If ADDICTION is a disease… how can prescribed opiates cause it ?

hypocracySG: addiction is a DISEASE.. Republican’s health plan: doesn’t even mention treating addiction and mental health

The surgeon general, backed by overwhelming medical research, rejected that notion. “Research on alcohol and drug use, and addiction, has led to an increase of knowledge and to one clear conclusion: Addiction to alcohol or drugs is a chronic but treatable brain disease that requires medical intervention, not moral judgment,” the report states.

If addiction to opiates/alcohol/nicotine is a BRAIN DISEASE… then how can a pt being prescribed a opiate or controlled substance CAUSE THIS ?

In 1914 Congress passed the Harrison Narcotic Act https://en.wikipedia.org/wiki/Harrison_Narcotics_Tax_Act

and in 1917 this act caused our judicial system to determine that opiate addiction was a CRIME and not a DISEASE… thus making it illegal for a prescriber to treat/maintain a addict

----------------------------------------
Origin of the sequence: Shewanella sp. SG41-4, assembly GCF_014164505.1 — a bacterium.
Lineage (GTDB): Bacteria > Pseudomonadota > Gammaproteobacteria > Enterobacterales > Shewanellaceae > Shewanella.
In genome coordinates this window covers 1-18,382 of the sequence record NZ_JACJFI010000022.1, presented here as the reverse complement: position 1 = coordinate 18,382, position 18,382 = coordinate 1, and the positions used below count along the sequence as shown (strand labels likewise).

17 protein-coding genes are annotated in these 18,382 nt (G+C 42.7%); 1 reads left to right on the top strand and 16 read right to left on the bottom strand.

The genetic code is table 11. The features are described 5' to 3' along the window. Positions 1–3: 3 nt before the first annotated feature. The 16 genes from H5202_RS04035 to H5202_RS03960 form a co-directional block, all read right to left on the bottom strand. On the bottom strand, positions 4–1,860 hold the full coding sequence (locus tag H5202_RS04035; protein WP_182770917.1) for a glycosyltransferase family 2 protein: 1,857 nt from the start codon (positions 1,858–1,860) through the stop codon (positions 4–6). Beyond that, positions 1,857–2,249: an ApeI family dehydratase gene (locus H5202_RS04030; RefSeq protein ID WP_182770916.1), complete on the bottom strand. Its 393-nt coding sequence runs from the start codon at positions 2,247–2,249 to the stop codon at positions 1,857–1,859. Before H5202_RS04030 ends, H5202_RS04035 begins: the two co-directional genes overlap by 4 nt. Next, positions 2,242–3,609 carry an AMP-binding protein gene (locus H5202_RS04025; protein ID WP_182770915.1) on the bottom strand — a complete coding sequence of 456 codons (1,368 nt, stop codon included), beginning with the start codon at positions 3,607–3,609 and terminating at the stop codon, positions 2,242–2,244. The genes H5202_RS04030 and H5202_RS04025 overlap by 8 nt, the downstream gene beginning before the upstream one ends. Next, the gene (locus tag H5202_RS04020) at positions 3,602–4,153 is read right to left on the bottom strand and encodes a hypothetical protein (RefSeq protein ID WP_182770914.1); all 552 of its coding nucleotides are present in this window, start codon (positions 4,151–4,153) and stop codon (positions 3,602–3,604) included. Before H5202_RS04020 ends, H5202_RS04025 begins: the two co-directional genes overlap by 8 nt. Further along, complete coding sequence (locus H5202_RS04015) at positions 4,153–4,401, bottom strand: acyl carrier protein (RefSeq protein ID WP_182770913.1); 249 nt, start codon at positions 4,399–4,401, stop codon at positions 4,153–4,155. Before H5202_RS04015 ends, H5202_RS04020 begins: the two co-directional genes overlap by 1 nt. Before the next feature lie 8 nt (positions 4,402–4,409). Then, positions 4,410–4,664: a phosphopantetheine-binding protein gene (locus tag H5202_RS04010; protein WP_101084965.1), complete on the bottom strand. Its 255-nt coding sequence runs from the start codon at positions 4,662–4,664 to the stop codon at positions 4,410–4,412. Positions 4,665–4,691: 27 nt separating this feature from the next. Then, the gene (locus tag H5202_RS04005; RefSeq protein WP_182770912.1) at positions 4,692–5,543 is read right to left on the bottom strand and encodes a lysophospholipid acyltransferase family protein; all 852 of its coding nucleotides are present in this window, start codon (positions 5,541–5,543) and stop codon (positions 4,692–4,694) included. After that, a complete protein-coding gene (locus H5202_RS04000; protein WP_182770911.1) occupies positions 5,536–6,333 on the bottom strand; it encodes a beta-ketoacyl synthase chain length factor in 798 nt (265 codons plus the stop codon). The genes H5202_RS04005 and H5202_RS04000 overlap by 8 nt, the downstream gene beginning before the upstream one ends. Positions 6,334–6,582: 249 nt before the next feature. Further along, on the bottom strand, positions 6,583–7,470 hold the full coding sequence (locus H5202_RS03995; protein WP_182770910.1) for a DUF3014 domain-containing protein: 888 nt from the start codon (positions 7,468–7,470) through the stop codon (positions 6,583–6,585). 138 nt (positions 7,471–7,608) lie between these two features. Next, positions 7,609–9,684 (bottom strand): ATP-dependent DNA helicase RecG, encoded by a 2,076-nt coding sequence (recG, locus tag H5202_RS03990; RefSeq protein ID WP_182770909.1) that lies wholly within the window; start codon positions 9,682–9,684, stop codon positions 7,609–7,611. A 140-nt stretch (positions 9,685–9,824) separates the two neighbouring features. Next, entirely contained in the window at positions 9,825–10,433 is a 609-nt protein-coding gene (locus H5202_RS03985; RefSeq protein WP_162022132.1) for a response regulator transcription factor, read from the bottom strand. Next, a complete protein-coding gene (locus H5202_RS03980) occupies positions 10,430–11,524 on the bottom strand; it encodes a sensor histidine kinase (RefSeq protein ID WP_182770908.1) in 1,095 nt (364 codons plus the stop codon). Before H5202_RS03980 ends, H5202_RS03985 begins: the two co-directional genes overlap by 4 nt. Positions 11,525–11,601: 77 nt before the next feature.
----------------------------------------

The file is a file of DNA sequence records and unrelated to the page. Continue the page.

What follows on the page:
The act appears to be concerned about the marketing of opiates. However a clause applying to doctors allowed distribution “in the course of his professional practice only.” This clause was interpreted after 1917 to mean that a doctor could not prescribe opiates to an addict, since addiction was not considered a disease. A number of doctors were arrested and some were imprisoned. The medical profession quickly learned not to supply opiates to addicts. In United States v. Doremus, 249 U.S. 86 (1919), the Supreme Court ruled that the Harrison Act was constitutional, and in Webb v. United States, 249 U.S. 96, 99 (1919) that physicians could not prescribe narcotics solely for maintenance.[14]

Does the Surgeon General have the authority to declare that a judicial decision is illegal/unconstitutional ?

If addiction is a “brain disease” why did the CDC bring out opiate dosing guidelines and putting daily mg limits on therapy ?  Are different agencies not communicating with one another and just going about willy-nilly creating guidelines and/or interpretation of laws without concern of what other Federal agencies are doing? Meaning various agencies are generating conflicting policies and at the same time compromising/harming the quality of life of millions of our citizens ?